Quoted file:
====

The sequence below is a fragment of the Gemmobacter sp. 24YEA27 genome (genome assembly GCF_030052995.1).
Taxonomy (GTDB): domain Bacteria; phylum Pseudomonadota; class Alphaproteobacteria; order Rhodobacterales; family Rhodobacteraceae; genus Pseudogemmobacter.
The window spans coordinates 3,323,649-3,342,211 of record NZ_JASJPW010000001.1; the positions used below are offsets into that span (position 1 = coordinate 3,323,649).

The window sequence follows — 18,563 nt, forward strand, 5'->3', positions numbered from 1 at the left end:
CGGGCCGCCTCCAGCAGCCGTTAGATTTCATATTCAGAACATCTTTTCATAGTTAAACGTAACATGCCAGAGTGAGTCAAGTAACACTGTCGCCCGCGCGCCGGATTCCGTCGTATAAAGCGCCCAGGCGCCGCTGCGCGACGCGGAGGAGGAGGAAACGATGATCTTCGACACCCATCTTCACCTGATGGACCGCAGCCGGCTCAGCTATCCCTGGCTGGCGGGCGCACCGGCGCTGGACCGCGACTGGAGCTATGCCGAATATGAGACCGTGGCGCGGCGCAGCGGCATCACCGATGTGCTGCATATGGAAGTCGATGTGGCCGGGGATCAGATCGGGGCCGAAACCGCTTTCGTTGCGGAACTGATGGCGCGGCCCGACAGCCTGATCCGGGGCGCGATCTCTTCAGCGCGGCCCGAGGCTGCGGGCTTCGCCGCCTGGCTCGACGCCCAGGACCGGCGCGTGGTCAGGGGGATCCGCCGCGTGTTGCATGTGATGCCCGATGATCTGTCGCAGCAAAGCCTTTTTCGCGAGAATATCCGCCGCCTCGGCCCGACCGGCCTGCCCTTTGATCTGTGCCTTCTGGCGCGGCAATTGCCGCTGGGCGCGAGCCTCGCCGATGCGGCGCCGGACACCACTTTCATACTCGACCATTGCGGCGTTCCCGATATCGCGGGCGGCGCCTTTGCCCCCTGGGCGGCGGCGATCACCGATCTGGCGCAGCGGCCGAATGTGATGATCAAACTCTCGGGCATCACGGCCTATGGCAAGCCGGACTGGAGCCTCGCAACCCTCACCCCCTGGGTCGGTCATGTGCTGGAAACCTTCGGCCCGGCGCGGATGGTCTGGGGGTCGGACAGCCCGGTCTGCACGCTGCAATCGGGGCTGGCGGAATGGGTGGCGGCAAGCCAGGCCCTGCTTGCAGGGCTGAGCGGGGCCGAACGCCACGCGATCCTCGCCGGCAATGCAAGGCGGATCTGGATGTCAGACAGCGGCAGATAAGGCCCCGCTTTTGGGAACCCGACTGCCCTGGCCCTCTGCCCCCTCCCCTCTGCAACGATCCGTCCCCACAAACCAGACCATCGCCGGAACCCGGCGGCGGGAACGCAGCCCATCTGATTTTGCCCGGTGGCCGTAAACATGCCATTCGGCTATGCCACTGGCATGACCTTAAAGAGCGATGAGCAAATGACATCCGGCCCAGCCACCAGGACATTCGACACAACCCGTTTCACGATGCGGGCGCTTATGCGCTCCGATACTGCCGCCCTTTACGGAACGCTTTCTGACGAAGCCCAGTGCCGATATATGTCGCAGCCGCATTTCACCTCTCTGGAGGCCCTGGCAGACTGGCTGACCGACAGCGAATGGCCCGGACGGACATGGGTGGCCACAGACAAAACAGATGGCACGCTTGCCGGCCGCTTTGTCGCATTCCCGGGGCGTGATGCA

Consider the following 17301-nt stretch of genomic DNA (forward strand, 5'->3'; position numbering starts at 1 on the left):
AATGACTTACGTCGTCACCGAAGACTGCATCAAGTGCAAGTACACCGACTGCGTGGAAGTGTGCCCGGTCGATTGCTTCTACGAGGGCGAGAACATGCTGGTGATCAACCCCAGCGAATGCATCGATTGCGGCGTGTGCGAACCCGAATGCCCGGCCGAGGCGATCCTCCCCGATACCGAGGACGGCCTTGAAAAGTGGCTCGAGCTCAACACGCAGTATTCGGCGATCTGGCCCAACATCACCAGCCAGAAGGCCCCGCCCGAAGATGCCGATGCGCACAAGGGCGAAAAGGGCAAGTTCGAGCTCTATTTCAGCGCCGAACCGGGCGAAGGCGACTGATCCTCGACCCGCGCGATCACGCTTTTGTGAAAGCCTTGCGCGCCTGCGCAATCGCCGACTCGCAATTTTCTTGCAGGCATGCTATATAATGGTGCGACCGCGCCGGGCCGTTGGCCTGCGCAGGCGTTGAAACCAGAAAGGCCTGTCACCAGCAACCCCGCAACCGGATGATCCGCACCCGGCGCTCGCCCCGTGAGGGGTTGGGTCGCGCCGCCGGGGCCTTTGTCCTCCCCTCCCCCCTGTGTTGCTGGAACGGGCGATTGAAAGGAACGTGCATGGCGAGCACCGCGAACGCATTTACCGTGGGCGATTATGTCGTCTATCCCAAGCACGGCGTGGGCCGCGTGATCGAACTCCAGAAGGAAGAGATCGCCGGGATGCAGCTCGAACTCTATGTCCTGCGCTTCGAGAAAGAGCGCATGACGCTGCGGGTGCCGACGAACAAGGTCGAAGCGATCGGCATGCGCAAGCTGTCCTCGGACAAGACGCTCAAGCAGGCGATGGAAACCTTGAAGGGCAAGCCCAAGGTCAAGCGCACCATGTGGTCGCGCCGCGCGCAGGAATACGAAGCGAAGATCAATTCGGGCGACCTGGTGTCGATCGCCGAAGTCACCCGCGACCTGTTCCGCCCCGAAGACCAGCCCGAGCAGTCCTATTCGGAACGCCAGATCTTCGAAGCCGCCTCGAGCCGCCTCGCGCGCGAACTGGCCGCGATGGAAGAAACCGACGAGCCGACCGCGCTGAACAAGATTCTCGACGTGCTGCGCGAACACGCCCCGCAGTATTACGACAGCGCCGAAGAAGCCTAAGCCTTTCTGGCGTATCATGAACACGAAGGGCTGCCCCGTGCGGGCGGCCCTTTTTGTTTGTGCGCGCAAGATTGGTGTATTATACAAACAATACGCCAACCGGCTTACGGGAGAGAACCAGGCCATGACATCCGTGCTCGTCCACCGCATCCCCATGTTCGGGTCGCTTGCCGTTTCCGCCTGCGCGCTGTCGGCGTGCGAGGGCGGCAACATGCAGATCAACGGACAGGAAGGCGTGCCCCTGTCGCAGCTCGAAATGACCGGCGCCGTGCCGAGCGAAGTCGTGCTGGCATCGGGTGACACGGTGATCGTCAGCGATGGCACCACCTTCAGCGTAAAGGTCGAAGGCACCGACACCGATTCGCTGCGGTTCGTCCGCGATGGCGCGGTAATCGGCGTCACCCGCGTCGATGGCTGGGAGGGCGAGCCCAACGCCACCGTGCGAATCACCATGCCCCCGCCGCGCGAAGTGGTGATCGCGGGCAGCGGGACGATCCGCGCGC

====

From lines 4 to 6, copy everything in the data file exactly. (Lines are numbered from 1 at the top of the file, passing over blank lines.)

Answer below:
The window sequence follows — 18,563 nt, forward strand, 5'->3', positions numbered from 1 at the left end:
CGGGCCGCCTCCAGCAGCCGTTAGATTTCATATTCAGAACATCTTTTCATAGTTAAACGTAACATGCCAGAGTGAGTCAAGTAACACTGTCGCCCGCGCGCCGGATTCCGTCGTATAAAGCGCCCAGGCGCCGCTGCGCGACGCGGAGGAGGAGGAAACGATGATCTTCGACACCCATCTTCACCTGATGGACCGCAGCCGGCTCAGCTATCCCTGGCTGGCGGGCGCACCGGCGCTGGACCGCGACTGGAGCTATGCCGAATATGAGACCGTGGCGCGGCGCAGCGGCATCACCGATGTGCTGCATATGGAAGTCGATGTGGCCGGGGATCAGATCGGGGCCGAAACCGCTTTCGTTGCGGAACTGATGGCGCGGCCCGACAGCCTGATCCGGGGCGCGATCTCTTCAGCGCGGCCCGAGGCTGCGGGCTTCGCCGCCTGGCTCGACGCCCAGGACCGGCGCGTGGTCAGGGGGATCCGCCGCGTGTTGCATGTGATGCCCGATGATCTGTCGCAGCAAAGCCTTTTTCGCGAGAATATCCGCCGCCTCGGCCCGACCGGCCTGCCCTTTGATCTGTGCCTTCTGGCGCGGCAATTGCCGCTGGGCGCGAGCCTCGCCGATGCGGCGCCGGACACCACTTTCATACTCGACCATTGCGGCGTTCCCGATATCGCGGGCGGCGCCTTTGCCCCCTGGGCGGCGGCGATCACCGATCTGGCGCAGCGGCCGAATGTGATGATCAAACTCTCGGGCATCACGGCCTATGGCAAGCCGGACTGGAGCCTCGCAACCCTCACCCCCTGGGTCGGTCATGTGCTGGAAACCTTCGGCCCGGCGCGGATGGTCTGGGGGTCGGACAGCCCGGTCTGCACGCTGCAATCGGGGCTGGCGGAATGGGTGGCGGCAAGCCAGGCCCTGCTTGCAGGGCTGAGCGGGGCCGAACGCCACGCGATCCTCGCCGGCAATGCAAGGCGGATCTGGATGTCAGACAGCGGCAGATAAGGCCCCGCTTTTGGGAACCCGACTGCCCTGGCCCTCTGCCCCCTCCCCTCTGCAACGATCCGTCCCCACAAACCAGACCATCGCCGGAACCCGGCGGCGGGAACGCAGCCCATCTGATTTTGCCCGGTGGCCGTAAACATGCCATTCGGCTATGCCACTGGCATGACCTTAAAGAGCGATGAGCAAATGACATCCGGCCCAGCCACCAGGACATTCGACACAACCCGTTTCACGATGCGGGCGCTTATGCGCTCCGATACTGCCGCCCTTTACGGAACGCTTTCTGACGAAGCCCAGTGCCGATATATGTCGCAGCCGCATTTCACCTCTCTGGAGGCCCTGGCAGACTGGCTGACCGACAGCGAATGGCCCGGACGGACATGGGTGGCCACAGACAAAACAGATGGCACGCTTGCCGGCCGCTTTGTCGCATTCCCGGGGCGTGATGCA

Consider the following 17301-nt stretch of genomic DNA (forward strand, 5'->3'; position numbering starts at 1 on the left):